An average Eickhoff start is going to last six frames, see him give up 3-4 ER, 5-7 H, 0-2 BB and, in all likelihood, some opposing hitter is going to square up on his fastball the second or third time through the order. The thing is, he’s established a repertoire, into which he can throw a squirrely curve and buckle a few guys for strike three. We can guess what an Eickhoff start is going to look like and most of the time be pretty correct. That’s a luxury among this staff; Eickhoff’s bringing the stability, which anyone in an adult relationship will tell you is a huge get.
If we’re characterizing guys based on the last time we saw them, then Jake Thompson is a tough-as-nails youngster who doesn’t let immediate adversity get him down. Instead of being overwhelmed by an early Nationals onslaught on August 29, Thompson came back out and allowed no more shenanigans for the remainder of his seven-inning appearance, inspiring this thumb-up Jim Salisbury tweet.
Jake Thompson rebounds from tough 1st inning. Finishes w 7 innings, 2 runs. Saw an attack mentality and confidence emerge as game went on— Jim Salisbury (@JSalisburyCSN) August 30, 2016
The 22-year-old maintained that momentum in his follow-up against the Braves, in which he went seven strong once again, allowing only a single earned run, though he did walk four and hit a guy. Still, he’s halved his ERA since August 6; and no, I will not clarify that statement with the appropriate context.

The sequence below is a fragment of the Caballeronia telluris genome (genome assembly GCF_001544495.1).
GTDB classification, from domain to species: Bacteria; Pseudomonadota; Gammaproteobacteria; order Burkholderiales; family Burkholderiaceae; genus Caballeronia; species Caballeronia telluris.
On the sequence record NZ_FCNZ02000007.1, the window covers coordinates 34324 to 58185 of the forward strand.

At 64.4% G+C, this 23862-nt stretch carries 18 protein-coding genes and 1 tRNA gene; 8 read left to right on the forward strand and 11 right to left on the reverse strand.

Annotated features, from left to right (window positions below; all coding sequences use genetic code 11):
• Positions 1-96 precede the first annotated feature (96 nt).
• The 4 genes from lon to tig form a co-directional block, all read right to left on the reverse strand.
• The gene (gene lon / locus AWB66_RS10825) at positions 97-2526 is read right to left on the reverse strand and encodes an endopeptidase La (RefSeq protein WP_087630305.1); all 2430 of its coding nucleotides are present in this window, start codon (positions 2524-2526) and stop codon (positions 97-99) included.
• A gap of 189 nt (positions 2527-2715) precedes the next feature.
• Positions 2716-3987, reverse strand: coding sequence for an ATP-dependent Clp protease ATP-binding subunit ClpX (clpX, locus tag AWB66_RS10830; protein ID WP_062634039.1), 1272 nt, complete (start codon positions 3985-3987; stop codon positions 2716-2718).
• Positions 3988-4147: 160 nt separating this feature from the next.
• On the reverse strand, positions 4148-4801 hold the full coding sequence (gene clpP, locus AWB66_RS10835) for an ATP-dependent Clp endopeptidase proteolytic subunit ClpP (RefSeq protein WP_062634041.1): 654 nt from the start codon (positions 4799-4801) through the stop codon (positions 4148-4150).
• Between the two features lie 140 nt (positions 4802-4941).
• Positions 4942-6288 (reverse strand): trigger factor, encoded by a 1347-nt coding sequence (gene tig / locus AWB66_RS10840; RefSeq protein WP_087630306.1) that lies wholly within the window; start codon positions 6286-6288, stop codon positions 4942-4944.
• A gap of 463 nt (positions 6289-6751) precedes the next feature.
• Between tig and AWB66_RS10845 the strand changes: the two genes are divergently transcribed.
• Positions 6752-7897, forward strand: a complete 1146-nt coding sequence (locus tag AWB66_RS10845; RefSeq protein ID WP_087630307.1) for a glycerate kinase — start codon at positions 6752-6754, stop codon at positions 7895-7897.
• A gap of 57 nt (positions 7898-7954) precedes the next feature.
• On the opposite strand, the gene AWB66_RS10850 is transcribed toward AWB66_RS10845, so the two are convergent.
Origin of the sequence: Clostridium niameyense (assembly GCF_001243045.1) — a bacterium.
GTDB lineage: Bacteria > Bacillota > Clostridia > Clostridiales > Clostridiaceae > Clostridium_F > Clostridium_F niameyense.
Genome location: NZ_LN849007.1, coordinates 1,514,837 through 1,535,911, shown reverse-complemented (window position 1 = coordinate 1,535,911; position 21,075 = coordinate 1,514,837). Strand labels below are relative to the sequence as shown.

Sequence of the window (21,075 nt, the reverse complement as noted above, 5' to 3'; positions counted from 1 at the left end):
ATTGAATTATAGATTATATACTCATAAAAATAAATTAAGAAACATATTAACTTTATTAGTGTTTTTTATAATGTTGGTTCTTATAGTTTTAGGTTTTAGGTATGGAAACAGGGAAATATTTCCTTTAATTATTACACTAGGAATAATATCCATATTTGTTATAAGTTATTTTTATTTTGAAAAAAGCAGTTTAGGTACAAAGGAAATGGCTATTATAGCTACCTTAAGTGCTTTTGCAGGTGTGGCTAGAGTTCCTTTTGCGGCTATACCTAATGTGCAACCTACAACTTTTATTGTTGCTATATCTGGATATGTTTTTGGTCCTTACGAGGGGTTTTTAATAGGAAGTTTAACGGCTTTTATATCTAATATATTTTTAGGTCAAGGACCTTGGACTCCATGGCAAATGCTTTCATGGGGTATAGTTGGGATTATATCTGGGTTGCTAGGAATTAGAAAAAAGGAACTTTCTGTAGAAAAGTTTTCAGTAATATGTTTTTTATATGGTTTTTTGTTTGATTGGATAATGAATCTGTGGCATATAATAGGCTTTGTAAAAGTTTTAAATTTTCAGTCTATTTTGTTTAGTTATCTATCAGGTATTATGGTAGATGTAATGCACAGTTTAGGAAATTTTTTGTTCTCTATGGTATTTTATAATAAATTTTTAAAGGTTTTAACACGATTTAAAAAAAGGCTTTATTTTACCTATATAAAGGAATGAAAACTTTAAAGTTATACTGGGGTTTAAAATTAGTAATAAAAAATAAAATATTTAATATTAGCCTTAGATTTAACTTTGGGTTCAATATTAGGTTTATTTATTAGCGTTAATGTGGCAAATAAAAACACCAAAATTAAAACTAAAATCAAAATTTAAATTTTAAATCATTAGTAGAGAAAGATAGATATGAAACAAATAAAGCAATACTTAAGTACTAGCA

The long and short of it is, Jake Thompson has looked good in his last 14 IP, half of which came against one of the best teams in the National League. He’s trending upward with only a fraction of a season left, so the more we can see of him, the better; and there’s not a concern about him running out of gas since he only got here in August (this is part of the context I won’t be mentioning from earlier)!
Well, well, well.
Asher really “Benjen Stark’d” his way out of the 2016 Phillies plot, getting hit with an 80-episode suspension stemming from a failed drug test in mid-June for Chlorodehydromethyltestosterone, the same anabolic steroid that got Daniel Stumpf. There hasn’t been much to say about Asher since then, and he was rehabbing in Reading when talk of him being Vince Velasquez’s replacement for the rest of the season first surfaced. He made seven starts for the Phillies last year and allowed 30 ER in 29 IP.
Asher got six innings with the Gulf Coast Phillies, allowing an earned run and four hits, six strikeouts and two walks. He allowed one extra base hit, a home run, in his final appearance with the team. Afterward, he was bumped up to Reading on September 3, where he tossed four innings in one appearance, allowing two earned runs, five hits, one walk, and five strikeouts.
So, the 24-year-old has to take advantage of this new start, even if it is just a blip on the 2016 radar. There can be an impression made in that time, or at least the start of an impression, to indicate he is into making up for lost time.
Of course, Asher is going to have the added stress of Taylor Swift’s newly single status to contend with.